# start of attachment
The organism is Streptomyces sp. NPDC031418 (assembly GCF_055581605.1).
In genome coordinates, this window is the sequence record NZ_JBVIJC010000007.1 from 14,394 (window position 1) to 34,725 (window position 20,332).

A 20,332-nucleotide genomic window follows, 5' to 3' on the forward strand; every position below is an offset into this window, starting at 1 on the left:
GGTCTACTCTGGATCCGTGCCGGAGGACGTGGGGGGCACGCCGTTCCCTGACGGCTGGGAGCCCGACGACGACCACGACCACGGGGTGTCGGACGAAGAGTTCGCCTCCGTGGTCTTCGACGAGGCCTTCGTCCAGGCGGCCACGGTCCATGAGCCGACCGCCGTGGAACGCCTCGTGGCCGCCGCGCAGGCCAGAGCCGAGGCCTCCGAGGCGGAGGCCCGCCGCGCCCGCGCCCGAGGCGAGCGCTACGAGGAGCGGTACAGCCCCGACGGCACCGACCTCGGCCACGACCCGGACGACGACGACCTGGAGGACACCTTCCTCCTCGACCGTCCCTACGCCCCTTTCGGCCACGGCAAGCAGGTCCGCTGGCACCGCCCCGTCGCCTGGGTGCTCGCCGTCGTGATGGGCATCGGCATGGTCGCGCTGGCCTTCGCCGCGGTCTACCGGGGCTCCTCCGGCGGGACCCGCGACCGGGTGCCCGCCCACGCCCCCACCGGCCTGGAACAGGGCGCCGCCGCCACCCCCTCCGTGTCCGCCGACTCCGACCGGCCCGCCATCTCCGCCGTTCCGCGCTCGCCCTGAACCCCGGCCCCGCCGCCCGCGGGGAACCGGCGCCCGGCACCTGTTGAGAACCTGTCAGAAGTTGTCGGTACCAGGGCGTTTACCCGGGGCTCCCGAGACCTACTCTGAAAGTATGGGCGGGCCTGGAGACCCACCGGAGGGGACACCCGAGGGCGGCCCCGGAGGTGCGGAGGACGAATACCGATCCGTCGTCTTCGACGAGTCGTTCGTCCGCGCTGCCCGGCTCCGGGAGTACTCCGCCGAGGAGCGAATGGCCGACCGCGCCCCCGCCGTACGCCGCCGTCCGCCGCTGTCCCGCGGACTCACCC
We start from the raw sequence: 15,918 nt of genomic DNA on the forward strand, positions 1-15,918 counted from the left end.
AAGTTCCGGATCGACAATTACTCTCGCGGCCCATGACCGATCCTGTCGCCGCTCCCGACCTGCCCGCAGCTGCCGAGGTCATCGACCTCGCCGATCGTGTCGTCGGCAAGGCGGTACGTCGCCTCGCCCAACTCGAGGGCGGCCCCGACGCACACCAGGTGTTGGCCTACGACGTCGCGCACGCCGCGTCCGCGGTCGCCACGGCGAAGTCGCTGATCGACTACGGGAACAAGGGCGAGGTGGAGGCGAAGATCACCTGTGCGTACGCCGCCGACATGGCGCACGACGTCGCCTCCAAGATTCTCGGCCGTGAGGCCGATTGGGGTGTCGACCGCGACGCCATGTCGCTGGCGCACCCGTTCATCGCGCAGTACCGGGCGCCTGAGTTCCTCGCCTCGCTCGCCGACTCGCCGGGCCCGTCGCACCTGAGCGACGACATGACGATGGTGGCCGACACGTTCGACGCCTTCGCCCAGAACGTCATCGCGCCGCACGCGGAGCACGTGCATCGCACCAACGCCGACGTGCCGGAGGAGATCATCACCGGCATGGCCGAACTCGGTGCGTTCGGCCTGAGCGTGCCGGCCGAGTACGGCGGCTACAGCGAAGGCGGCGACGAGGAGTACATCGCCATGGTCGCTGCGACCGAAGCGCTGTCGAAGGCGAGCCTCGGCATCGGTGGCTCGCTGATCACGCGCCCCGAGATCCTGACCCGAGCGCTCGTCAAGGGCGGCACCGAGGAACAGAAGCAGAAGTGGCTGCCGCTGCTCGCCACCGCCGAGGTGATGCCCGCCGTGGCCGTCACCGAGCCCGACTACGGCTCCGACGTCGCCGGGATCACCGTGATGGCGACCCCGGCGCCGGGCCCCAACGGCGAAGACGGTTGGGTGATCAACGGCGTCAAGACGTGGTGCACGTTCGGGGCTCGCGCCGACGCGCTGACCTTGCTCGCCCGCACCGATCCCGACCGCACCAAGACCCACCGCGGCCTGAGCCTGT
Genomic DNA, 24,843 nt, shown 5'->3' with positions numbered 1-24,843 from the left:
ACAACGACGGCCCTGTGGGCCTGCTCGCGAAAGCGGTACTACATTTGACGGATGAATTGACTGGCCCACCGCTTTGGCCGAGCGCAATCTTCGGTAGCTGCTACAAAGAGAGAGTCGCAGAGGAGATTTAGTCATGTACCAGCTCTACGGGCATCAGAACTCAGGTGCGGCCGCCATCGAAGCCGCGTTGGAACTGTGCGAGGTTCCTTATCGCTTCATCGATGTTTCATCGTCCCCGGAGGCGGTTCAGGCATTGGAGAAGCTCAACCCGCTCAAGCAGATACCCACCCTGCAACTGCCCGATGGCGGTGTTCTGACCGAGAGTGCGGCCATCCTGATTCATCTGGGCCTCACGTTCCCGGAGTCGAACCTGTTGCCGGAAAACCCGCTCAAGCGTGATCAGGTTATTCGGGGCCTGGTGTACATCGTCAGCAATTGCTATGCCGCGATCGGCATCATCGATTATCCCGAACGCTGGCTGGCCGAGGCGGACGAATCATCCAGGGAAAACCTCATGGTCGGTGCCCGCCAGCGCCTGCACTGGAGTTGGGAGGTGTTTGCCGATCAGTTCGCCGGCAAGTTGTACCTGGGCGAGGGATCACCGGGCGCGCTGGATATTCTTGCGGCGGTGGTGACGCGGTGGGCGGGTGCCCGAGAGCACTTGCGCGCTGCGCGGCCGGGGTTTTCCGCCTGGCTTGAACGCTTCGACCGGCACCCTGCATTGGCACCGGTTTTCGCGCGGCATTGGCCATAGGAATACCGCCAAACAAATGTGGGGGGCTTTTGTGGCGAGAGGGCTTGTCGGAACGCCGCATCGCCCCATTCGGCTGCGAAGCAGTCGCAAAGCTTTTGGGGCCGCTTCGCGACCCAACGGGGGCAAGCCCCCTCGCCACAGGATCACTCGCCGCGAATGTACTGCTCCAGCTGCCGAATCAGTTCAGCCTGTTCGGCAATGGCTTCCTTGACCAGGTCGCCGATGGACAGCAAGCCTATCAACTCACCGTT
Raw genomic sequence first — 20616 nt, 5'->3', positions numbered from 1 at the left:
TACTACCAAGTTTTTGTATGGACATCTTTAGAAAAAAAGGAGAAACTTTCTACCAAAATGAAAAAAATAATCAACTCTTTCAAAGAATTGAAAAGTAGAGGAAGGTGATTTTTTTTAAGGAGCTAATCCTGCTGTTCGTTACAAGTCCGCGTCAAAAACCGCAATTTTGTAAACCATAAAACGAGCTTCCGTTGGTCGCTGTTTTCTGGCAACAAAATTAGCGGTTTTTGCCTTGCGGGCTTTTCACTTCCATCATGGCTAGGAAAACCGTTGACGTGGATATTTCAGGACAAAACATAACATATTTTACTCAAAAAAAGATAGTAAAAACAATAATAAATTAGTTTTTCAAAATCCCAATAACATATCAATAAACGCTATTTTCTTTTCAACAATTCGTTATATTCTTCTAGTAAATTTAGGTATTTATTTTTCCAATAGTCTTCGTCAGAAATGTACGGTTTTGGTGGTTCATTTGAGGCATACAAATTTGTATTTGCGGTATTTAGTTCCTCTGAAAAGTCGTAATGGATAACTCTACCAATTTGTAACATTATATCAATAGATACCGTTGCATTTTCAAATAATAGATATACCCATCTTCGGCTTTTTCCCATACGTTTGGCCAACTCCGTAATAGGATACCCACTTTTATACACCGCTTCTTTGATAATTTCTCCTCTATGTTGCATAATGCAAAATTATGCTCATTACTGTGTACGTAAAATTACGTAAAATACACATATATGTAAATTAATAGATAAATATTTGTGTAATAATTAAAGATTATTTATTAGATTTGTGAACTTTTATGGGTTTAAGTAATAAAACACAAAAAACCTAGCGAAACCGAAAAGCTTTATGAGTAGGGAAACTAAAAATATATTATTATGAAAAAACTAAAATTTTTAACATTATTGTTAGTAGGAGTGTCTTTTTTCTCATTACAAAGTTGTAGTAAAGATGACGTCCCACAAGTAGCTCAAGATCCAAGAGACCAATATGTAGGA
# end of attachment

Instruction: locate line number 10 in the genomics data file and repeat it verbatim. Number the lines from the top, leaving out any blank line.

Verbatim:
TACTACCAAGTTTTTGTATGGACATCTTTAGAAAAAAAGGAGAAACTTTCTACCAAAATGAAAAAAATAATCAACTCTTTCAAAGAATTGAAAAGTAGAGGAAGGTGATTTTTTTTAAGGAGCTAATCCTGCTGTTCGTTACAAGTCCGCGTCAAAAACCGCAATTTTGTAAACCATAAAACGAGCTTCCGTTGGTCGCTGTTTTCTGGCAACAAAATTAGCGGTTTTTGCCTTGCGGGCTTTTCACTTCCATCATGGCTAGGAAAACCGTTGACGTGGATATTTCAGGACAAAACATAACATATTTTACTCAAAAAAAGATAGTAAAAACAATAATAAATTAGTTTTTCAAAATCCCAATAACATATCAATAAACGCTATTTTCTTTTCAACAATTCGTTATATTCTTCTAGTAAATTTAGGTATTTATTTTTCCAATAGTCTTCGTCAGAAATGTACGGTTTTGGTGGTTCATTTGAGGCATACAAATTTGTATTTGCGGTATTTAGTTCCTCTGAAAAGTCGTAATGGATAACTCTACCAATTTGTAACATTATATCAATAGATACCGTTGCATTTTCAAATAATAGATATACCCATCTTCGGCTTTTTCCCATACGTTTGGCCAACTCCGTAATAGGATACCCACTTTTATACACCGCTTCTTTGATAATTTCTCCTCTATGTTGCATAATGCAAAATTATGCTCATTACTGTGTACGTAAAATTACGTAAAATACACATATATGTAAATTAATAGATAAATATTTGTGTAATAATTAAAGATTATTTATTAGATTTGTGAACTTTTATGGGTTTAAGTAATAAAACACAAAAAACCTAGCGAAACCGAAAAGCTTTATGAGTAGGGAAACTAAAAATATATTATTATGAAAAAACTAAAATTTTTAACATTATTGTTAGTAGGAGTGTCTTTTTTCTCATTACAAAGTTGTAGTAAAGATGACGTCCCACAAGTAGCTCAAGATCCAAGAGACCAATATGTAGGA